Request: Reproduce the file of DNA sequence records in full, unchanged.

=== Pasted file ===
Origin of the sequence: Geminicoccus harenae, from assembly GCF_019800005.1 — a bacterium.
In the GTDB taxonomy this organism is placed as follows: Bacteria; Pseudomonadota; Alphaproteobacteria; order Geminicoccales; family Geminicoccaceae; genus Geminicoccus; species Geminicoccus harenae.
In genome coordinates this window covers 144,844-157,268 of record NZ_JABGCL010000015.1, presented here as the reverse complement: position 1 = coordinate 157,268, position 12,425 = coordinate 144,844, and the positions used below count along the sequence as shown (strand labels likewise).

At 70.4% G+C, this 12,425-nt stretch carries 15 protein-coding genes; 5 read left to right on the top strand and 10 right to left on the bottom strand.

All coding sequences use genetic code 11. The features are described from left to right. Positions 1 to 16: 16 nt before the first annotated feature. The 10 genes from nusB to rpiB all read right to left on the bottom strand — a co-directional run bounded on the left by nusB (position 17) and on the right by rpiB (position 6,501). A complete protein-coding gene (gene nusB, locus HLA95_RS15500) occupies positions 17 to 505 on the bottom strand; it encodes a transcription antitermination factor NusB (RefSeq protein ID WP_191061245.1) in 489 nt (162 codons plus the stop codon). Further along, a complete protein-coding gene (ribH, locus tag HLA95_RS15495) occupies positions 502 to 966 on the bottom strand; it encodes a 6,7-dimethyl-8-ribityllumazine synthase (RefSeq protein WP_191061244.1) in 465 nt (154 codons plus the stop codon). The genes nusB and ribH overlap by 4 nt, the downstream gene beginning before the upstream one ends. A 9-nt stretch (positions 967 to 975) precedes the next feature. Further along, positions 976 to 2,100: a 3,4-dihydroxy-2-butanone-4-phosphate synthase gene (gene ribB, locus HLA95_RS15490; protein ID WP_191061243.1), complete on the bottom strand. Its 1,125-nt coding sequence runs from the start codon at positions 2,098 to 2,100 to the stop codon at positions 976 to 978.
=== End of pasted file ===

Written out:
Origin of the sequence: Geminicoccus harenae, from assembly GCF_019800005.1 — a bacterium.
In the GTDB taxonomy this organism is placed as follows: Bacteria; Pseudomonadota; Alphaproteobacteria; order Geminicoccales; family Geminicoccaceae; genus Geminicoccus; species Geminicoccus harenae.
In genome coordinates this window covers 144,844-157,268 of record NZ_JABGCL010000015.1, presented here as the reverse complement: position 1 = coordinate 157,268, position 12,425 = coordinate 144,844, and the positions used below count along the sequence as shown (strand labels likewise).

At 70.4% G+C, this 12,425-nt stretch carries 15 protein-coding genes; 5 read left to right on the top strand and 10 right to left on the bottom strand.

All coding sequences use genetic code 11. The features are described from left to right. Positions 1 to 16: 16 nt before the first annotated feature. The 10 genes from nusB to rpiB all read right to left on the bottom strand — a co-directional run bounded on the left by nusB (position 17) and on the right by rpiB (position 6,501). A complete protein-coding gene (gene nusB, locus HLA95_RS15500) occupies positions 17 to 505 on the bottom strand; it encodes a transcription antitermination factor NusB (RefSeq protein ID WP_191061245.1) in 489 nt (162 codons plus the stop codon). Further along, a complete protein-coding gene (ribH, locus tag HLA95_RS15495) occupies positions 502 to 966 on the bottom strand; it encodes a 6,7-dimethyl-8-ribityllumazine synthase (RefSeq protein WP_191061244.1) in 465 nt (154 codons plus the stop codon). The genes nusB and ribH overlap by 4 nt, the downstream gene beginning before the upstream one ends. A 9-nt stretch (positions 967 to 975) precedes the next feature. Further along, positions 976 to 2,100: a 3,4-dihydroxy-2-butanone-4-phosphate synthase gene (gene ribB, locus HLA95_RS15490; protein ID WP_191061243.1), complete on the bottom strand. Its 1,125-nt coding sequence runs from the start codon at positions 2,098 to 2,100 to the stop codon at positions 976 to 978.